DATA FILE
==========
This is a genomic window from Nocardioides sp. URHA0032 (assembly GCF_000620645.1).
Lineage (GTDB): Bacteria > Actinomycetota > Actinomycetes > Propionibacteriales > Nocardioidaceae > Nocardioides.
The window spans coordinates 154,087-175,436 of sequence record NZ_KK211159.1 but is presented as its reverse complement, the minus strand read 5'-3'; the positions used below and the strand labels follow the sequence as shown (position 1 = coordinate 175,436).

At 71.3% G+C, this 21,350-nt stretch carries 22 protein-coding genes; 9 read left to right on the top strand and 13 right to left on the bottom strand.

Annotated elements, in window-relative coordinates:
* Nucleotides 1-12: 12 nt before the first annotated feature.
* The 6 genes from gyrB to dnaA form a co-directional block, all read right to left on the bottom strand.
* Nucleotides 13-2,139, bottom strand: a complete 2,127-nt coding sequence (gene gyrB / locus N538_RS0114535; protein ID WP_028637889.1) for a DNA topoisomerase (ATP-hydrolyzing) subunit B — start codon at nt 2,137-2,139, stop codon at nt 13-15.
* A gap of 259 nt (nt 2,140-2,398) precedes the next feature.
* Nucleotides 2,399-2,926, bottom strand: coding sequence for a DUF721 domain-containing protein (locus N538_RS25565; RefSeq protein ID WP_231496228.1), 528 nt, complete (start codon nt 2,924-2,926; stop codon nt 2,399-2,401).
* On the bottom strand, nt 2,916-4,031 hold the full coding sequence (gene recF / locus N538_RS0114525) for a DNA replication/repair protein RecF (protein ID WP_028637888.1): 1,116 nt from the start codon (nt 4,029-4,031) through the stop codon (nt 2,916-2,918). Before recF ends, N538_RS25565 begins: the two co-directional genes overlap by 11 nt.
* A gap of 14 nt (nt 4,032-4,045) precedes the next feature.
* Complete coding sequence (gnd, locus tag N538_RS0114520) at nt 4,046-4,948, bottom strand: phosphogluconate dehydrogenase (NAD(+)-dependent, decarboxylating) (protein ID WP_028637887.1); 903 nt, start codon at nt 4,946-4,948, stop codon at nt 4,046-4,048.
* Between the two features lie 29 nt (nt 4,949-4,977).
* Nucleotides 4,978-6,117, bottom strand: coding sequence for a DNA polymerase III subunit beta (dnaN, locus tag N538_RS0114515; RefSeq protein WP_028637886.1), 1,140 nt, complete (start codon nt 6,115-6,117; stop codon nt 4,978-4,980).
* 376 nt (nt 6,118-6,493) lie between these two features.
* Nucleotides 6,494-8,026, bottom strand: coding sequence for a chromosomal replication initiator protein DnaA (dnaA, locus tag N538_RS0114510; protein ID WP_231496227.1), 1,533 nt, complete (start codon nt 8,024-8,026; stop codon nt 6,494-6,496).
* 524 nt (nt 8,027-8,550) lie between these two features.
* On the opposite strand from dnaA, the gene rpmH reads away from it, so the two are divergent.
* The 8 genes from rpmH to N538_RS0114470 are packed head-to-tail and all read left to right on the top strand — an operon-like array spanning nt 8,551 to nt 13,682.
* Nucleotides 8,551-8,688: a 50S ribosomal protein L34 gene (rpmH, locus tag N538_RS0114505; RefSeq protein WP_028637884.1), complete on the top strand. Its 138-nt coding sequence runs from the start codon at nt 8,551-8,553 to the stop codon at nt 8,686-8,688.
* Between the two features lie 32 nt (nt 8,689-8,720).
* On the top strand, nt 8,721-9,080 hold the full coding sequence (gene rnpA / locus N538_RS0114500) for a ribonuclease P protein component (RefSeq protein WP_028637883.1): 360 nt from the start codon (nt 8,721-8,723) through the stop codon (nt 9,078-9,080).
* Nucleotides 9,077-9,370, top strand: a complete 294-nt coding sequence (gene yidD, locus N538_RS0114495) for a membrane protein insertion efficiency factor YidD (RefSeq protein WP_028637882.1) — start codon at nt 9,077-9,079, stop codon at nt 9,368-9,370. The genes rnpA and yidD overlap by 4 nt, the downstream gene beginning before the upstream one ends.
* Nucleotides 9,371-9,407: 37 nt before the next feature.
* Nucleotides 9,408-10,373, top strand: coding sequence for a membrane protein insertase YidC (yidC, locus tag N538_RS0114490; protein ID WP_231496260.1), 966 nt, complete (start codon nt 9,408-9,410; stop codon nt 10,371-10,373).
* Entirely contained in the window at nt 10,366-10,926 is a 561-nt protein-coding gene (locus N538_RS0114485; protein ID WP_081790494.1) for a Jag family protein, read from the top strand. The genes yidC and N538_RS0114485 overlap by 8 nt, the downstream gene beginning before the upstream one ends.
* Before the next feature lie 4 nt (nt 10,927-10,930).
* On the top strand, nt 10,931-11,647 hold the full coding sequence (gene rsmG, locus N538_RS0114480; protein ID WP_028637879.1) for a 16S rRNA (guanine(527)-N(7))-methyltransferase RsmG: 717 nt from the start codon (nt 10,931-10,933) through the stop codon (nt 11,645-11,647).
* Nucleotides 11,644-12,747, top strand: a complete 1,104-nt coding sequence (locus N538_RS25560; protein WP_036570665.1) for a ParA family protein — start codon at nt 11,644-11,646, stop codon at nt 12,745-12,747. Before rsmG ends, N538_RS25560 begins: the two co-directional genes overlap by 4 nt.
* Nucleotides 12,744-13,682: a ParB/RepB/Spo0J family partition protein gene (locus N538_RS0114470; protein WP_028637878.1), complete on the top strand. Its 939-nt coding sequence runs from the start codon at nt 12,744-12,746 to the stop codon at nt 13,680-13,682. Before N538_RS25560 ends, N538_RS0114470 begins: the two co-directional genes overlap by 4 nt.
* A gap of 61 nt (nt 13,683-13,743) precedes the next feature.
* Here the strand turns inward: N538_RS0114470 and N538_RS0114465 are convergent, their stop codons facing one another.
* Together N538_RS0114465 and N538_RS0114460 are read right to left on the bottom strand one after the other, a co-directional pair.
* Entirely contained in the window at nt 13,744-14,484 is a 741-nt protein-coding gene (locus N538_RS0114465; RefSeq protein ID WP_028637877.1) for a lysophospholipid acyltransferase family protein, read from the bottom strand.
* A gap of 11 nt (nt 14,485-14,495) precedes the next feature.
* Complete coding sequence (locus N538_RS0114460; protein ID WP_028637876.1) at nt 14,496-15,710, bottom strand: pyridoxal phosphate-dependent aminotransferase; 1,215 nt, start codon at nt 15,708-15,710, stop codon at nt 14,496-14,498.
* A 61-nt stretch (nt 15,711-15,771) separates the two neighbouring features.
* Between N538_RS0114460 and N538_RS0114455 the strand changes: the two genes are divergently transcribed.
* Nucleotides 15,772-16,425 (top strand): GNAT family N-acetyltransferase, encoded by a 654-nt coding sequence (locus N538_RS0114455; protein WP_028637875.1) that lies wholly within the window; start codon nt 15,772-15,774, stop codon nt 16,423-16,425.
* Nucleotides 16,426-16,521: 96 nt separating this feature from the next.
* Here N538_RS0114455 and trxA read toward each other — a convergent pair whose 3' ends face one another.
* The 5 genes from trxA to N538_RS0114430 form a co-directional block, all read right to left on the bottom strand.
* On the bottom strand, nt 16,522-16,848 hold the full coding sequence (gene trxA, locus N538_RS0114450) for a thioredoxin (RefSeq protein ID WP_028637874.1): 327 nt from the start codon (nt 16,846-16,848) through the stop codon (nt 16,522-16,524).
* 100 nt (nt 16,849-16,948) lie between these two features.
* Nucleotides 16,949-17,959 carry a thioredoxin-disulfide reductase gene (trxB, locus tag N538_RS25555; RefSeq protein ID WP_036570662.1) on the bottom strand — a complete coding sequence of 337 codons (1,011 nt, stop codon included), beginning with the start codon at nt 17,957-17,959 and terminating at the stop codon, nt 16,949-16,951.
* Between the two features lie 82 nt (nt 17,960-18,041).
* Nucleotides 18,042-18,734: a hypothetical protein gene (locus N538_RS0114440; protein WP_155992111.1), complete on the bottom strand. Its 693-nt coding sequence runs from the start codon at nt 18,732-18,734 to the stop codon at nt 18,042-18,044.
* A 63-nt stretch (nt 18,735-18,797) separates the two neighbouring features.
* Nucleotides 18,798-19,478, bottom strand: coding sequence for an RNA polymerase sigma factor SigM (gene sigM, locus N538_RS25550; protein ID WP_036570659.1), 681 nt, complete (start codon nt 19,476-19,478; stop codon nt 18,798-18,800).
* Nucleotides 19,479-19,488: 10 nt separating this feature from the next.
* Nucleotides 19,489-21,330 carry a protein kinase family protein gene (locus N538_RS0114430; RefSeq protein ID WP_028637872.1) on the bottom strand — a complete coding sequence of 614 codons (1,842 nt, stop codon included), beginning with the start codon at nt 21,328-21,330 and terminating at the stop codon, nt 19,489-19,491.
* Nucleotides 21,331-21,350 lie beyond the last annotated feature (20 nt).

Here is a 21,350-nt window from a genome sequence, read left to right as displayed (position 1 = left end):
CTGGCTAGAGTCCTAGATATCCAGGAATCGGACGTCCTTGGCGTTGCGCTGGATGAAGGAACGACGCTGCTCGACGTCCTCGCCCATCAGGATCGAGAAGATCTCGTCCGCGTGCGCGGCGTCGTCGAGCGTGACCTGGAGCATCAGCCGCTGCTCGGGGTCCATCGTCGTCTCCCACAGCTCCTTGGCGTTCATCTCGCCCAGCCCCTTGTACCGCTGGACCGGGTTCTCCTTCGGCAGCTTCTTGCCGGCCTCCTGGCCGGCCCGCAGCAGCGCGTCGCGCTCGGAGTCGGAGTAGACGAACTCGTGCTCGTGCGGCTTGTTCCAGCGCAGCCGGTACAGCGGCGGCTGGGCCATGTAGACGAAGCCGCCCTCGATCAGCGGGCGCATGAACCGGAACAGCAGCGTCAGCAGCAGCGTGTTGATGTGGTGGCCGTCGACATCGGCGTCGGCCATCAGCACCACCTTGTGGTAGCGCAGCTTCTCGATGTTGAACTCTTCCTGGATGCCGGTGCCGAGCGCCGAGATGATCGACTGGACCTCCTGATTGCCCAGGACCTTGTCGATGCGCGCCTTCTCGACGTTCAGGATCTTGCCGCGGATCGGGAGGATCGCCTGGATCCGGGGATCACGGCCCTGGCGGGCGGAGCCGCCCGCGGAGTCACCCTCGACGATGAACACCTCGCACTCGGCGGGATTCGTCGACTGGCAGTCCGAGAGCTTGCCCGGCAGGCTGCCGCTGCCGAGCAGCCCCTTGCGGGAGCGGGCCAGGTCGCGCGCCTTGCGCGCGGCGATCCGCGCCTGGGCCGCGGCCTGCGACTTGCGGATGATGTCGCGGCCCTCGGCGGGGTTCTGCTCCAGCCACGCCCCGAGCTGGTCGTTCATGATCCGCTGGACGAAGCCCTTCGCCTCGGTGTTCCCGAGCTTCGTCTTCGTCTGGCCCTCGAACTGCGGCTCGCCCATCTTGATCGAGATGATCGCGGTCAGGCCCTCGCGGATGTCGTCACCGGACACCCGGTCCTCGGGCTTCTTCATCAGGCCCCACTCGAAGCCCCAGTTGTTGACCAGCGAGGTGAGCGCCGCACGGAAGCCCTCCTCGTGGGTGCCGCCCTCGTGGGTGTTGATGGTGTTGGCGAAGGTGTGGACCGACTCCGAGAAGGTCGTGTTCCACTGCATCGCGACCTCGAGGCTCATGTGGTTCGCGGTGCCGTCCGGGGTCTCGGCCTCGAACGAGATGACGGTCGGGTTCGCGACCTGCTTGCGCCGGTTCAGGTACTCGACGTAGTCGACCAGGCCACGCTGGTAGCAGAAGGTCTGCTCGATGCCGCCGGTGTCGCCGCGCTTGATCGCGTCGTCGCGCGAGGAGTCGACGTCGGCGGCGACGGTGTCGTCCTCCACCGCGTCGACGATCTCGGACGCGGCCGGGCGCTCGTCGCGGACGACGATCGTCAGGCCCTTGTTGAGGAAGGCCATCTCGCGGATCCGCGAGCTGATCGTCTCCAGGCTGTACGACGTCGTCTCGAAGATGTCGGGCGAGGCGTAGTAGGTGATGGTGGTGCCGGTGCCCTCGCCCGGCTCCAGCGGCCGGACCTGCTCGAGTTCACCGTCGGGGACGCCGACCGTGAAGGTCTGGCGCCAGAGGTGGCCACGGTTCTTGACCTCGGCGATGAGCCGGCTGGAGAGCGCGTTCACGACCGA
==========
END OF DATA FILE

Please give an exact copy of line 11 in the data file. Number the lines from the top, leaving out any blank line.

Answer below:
* On the bottom strand, nt 2,916-4,031 hold the full coding sequence (gene recF / locus N538_RS0114525) for a DNA replication/repair protein RecF (protein ID WP_028637888.1): 1,116 nt from the start codon (nt 4,029-4,031) through the stop codon (nt 2,916-2,918). Before recF ends, N538_RS25565 begins: the two co-directional genes overlap by 11 nt.